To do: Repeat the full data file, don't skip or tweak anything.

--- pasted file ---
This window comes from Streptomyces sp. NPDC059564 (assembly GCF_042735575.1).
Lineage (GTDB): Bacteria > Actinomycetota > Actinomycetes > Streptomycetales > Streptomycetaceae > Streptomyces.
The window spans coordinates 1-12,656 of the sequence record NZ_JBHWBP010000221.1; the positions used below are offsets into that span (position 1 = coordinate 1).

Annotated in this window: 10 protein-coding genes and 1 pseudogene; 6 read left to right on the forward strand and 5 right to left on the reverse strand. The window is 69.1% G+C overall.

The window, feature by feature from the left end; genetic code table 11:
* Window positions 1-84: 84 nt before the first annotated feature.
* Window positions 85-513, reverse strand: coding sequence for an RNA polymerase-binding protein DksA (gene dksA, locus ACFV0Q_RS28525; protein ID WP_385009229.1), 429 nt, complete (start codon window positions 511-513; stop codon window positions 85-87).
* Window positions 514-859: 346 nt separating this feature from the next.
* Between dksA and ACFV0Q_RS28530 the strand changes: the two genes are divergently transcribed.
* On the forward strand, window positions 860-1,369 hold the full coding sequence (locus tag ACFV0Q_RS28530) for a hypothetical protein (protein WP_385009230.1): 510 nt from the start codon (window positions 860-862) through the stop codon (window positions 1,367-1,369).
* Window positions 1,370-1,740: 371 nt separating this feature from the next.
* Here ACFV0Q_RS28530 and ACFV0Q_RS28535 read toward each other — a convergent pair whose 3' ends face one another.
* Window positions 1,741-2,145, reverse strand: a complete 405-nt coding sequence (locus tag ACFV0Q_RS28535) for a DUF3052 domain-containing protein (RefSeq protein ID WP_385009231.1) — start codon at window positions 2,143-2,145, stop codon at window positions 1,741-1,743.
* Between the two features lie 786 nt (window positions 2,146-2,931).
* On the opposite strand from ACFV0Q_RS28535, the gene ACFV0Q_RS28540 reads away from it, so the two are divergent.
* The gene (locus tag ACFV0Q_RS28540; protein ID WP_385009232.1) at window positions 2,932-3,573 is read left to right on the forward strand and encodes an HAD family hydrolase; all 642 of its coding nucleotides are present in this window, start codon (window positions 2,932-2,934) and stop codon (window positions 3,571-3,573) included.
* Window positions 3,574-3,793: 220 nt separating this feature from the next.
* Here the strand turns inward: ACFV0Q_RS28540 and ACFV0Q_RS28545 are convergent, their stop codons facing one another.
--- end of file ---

This window comes from Streptomyces sp. NPDC059564 (assembly GCF_042735575.1).
Lineage (GTDB): Bacteria > Actinomycetota > Actinomycetes > Streptomycetales > Streptomycetaceae > Streptomyces.
The window spans coordinates 1-12,656 of the sequence record NZ_JBHWBP010000221.1; the positions used below are offsets into that span (position 1 = coordinate 1).

Annotated in this window: 10 protein-coding genes and 1 pseudogene; 6 read left to right on the forward strand and 5 right to left on the reverse strand. The window is 69.1% G+C overall.

The window, feature by feature from the left end; genetic code table 11:
* Window positions 1-84: 84 nt before the first annotated feature.
* Window positions 85-513, reverse strand: coding sequence for an RNA polymerase-binding protein DksA (gene dksA, locus ACFV0Q_RS28525; protein ID WP_385009229.1), 429 nt, complete (start codon window positions 511-513; stop codon window positions 85-87).
* Window positions 514-859: 346 nt separating this feature from the next.
* Between dksA and ACFV0Q_RS28530 the strand changes: the two genes are divergently transcribed.
* On the forward strand, window positions 860-1,369 hold the full coding sequence (locus tag ACFV0Q_RS28530) for a hypothetical protein (protein WP_385009230.1): 510 nt from the start codon (window positions 860-862) through the stop codon (window positions 1,367-1,369).
* Window positions 1,370-1,740: 371 nt separating this feature from the next.
* Here ACFV0Q_RS28530 and ACFV0Q_RS28535 read toward each other — a convergent pair whose 3' ends face one another.
* Window positions 1,741-2,145, reverse strand: a complete 405-nt coding sequence (locus tag ACFV0Q_RS28535) for a DUF3052 domain-containing protein (RefSeq protein ID WP_385009231.1) — start codon at window positions 2,143-2,145, stop codon at window positions 1,741-1,743.
* Between the two features lie 786 nt (window positions 2,146-2,931).
* On the opposite strand from ACFV0Q_RS28535, the gene ACFV0Q_RS28540 reads away from it, so the two are divergent.
* The gene (locus tag ACFV0Q_RS28540; protein ID WP_385009232.1) at window positions 2,932-3,573 is read left to right on the forward strand and encodes an HAD family hydrolase; all 642 of its coding nucleotides are present in this window, start codon (window positions 2,932-2,934) and stop codon (window positions 3,571-3,573) included.
* Window positions 3,574-3,793: 220 nt separating this feature from the next.
* Here the strand turns inward: ACFV0Q_RS28540 and ACFV0Q_RS28545 are convergent, their stop codons facing one another.